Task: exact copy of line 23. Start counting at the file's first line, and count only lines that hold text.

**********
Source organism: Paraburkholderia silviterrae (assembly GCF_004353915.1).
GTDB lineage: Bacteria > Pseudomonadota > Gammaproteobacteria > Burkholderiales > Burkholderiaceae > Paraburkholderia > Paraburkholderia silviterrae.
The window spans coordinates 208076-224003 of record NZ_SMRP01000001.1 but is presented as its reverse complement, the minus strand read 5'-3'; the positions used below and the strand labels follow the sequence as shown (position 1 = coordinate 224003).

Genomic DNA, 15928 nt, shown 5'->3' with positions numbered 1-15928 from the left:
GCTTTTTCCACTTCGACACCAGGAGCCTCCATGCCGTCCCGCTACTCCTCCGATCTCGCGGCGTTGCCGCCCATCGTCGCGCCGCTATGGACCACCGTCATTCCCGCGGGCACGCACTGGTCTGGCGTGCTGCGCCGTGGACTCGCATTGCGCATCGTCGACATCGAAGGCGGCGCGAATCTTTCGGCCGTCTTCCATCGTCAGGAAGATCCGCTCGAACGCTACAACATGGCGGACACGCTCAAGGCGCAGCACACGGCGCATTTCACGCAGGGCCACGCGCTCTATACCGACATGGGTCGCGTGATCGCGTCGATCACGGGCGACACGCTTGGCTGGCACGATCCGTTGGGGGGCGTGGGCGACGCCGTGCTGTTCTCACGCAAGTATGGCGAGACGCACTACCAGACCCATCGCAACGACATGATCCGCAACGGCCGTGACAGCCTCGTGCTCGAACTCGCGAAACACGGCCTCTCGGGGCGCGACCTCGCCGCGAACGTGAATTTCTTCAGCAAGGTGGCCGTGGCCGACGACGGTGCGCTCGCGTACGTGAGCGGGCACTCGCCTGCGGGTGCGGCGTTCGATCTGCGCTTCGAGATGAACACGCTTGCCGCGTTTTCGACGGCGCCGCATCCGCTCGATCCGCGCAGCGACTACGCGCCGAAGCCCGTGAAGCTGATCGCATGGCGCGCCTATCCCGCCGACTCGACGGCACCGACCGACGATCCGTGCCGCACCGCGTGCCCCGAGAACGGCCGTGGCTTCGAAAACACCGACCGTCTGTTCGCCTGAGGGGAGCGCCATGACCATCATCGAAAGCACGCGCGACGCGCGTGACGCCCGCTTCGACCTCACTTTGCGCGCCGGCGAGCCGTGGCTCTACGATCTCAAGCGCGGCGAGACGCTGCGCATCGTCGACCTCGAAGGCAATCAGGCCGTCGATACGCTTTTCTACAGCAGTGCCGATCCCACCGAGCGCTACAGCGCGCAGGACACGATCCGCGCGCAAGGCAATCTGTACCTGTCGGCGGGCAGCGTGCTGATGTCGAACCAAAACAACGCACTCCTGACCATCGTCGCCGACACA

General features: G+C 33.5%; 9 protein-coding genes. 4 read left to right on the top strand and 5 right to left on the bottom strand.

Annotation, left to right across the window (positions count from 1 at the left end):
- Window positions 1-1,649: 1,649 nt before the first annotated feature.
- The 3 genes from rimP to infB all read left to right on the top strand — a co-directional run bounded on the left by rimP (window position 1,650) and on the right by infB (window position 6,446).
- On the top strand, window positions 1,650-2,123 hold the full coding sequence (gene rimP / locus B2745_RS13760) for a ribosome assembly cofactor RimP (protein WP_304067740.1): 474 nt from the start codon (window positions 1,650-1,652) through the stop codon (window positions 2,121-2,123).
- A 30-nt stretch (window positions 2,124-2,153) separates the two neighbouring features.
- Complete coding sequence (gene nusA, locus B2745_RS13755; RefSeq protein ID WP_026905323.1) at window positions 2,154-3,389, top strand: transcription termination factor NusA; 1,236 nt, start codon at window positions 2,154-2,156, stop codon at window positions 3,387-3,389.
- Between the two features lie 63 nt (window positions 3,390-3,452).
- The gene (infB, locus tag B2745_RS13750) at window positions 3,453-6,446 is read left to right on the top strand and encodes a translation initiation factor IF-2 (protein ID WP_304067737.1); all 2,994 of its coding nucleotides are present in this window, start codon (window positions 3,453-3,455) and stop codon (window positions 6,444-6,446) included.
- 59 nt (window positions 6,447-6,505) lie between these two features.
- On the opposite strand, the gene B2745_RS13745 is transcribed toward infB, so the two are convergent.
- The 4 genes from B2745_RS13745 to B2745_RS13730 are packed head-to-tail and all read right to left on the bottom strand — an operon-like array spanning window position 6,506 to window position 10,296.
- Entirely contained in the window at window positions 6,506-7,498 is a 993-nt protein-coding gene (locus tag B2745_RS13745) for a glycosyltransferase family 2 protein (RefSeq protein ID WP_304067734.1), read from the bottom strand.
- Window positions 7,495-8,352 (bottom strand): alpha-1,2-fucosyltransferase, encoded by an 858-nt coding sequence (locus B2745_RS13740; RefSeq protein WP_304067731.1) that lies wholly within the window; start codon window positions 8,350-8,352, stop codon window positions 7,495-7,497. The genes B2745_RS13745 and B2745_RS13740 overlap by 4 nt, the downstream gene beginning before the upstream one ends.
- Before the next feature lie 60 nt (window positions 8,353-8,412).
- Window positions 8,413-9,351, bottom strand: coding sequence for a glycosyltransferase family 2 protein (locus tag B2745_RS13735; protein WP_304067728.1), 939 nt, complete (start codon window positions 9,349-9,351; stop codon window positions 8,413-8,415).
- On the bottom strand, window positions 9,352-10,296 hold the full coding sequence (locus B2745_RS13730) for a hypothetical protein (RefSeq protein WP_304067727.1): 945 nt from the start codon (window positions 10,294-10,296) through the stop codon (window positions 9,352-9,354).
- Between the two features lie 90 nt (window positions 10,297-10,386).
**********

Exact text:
- Between the two features lie 90 nt (window positions 10,297-10,386).